This week, California Attorney General Kamala Harris is expected to issue the title and summary for the Three Strikes Reform Act of 2012. The initiative would require that a criminal’s third strike be serious or violent for him or her to receive a sentence of 25 years to life in prison, bringing California in line with other states. Backers will need to collect more than half a million signatures by April to qualify the measure for the November ballot.
For years, activists have contended Three Strikes in the Golden State casts too wide a net — that it scoops up people convicted of minor crimes and tosses them into prison for life.
Amberly McDowell worries about that all the time. The owner of Rush Hour Transport in Montebello employs dozens of ex-cons on 13 moving trucks, hiring unemployable men and helping them stay clean. His crews are the kind of guys he ran with as a kid.
“We all liked to do bad things together," McDowell said. "We all liked to push each other to do bad things."
McDowell grew up in L.A.’s Harbor Gateway neighborhood. He was a member of the notorious 204th Street Gang, and a methamphetamine addict. Dressed in a pressed shirt and tie for work, McDowell described how he loved stealing car stereos back then.
“I was one of those people that you can give up on,” he said. “I would steal. I would get into fights. I would do anything that you can imagine. And I had no plans in the near future of quitting that.”
McDowell earned 16 trips to jail, two years in state prison and two strikes under California’s Three Strikes law. Under threat of a third strike, he entered rehab and cleaned up.
By his own description, the 30-year-old entrepreneur is drug free, a law-abiding homeowner with a wife and twin daughters. But McDowell lives with the possibility of a 25-years-to-life sentence. Any felony conviction would send him away, including petty theft conviction.
He offers a "for instance." “Let’s just say I walked out of here and your radio right here was missing. I’m the last guy that was here. And you think I did that. You tell the police that.”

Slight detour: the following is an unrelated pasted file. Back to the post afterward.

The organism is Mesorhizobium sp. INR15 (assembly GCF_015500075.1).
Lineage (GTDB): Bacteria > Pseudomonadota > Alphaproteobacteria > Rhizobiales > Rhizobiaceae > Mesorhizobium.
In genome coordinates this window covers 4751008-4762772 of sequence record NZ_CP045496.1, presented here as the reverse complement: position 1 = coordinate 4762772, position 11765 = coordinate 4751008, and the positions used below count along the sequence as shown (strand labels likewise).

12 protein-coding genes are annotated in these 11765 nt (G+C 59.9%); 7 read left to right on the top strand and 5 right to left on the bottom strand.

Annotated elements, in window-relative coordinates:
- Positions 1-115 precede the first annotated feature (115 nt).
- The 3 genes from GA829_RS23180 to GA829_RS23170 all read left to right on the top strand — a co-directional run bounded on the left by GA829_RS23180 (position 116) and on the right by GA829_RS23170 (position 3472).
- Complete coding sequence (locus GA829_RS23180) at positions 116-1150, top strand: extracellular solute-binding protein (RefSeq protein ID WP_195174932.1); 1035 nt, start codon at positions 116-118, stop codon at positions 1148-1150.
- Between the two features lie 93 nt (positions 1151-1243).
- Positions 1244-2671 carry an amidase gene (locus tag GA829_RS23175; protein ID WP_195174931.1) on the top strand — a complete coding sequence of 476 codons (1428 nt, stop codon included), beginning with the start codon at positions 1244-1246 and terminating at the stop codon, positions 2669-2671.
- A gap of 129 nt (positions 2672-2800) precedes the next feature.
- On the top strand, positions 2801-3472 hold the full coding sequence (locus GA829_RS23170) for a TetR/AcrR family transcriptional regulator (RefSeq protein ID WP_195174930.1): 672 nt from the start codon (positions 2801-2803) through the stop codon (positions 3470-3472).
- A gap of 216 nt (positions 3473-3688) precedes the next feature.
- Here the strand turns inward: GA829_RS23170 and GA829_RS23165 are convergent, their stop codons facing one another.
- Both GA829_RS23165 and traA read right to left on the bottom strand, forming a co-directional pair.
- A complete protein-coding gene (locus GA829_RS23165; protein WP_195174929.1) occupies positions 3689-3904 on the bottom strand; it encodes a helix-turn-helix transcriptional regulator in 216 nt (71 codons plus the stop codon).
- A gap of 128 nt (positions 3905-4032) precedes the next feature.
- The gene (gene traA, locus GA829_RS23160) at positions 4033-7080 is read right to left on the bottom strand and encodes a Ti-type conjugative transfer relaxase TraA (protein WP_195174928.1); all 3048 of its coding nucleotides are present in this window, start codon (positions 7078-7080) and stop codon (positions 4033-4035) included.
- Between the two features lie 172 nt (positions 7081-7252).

McDowell knows the criminal justice system wouldn’t look kindly on a two-striker with a string of burglaries in his past. “A jury will convict me on that,” he said. “And that’s it. I will never ever see my kids again.”
A jury might not want that. But juries decide only a defendant's guilt or innocence, and would not be made aware that a conviction would send McDowell away for life.
Mike Reynolds, who is known as the father of Three Strikes, said that’s just fine. “The Three Strikes law works well as it is."
Reynolds shudders at the thought of relaxing the law he helped to write. His daughter’s murder almost 20 years ago inspired his activism, and he says the law’s done more than lock up career criminals for life.
“Three strikes has played a huge role in not only detaining repeat offenders but also deterring them,” he said. “That is probably the most valuable tool.”
Deterring people like McDowell, perhaps.
But Michael Romano of Stanford Law School’s Three Strikes Project asks, at what cost?
“What was an unintended consequence of the original Three Strikes law was that it captured a lot of non-serious crimes like petty theft,” Romano said.
Romano helped to draft the initiative for next November's ballot for its official sponsor, the NAACP Legal Defense and Educational Fund. He said about 3,000 of the 8,000 three strikers behind bars today committed non-serious crimes as their third strike and would be eligible for shorter sentences under the proposed measure. Only those who’ve never been convicted of a very serious crime like murder or rape would qualify, and then a judge would have to review the petition.
“The judge can only reduce the sentence if he or she finds by a preponderance of evidence that the inmate is no longer a risk to public safety,” Romano said.
“The vast majority of law enforcement officials will oppose this measure,” Greg Totten, president of the California District Attorney’s Association, said.
The veteran prosecutor from Ventura County concedes that when voters approved Three Strikes in 1994, his colleagues used it a lot.
“I think there were certainly a few cases that probably were treated more harshly than they should have been,” he said. “Those circumstances have largely changed.”
Totten said most district attorneys now seek 25-years-to-life sentences in non-violent, non-serious cases only when the convict has a long, usually violent criminal history. He acknowledged that the criteria can vary widely from county to county — and can depend on local politics.
Sue Reams is from Orange County. In 1997, a jury convicted her son for aiding and abetting the sale of $20 of crack cocaine. Jurors didn’t know it was his third strike, and they weren't present when the judge sentenced him to 25 years to life.
“Afterwards, I just left and went down to the beach and sat there by myself for many hours,” she said. “It’s still painful all these years later.”
Her son never committed a violent felony. He was a crack cocaine addict who broke into neighbors' homes for money. In fact, he turned himself into police at his mother’s urging.
After her son’s conviction, Reams joined an organization called Families To Amend Three Strikes, or FACTS.
“Punishment needs to fit,” she said. “He didn’t kill anybody. How do you give somebody the same sentence that you give for murder?”
“I mean it should shock the conscience of people,” she added.
Five years ago, Three Strikes activists came very close to convincing California voters to change the law. In our next report, we’ll examine the group's prospects for success this time.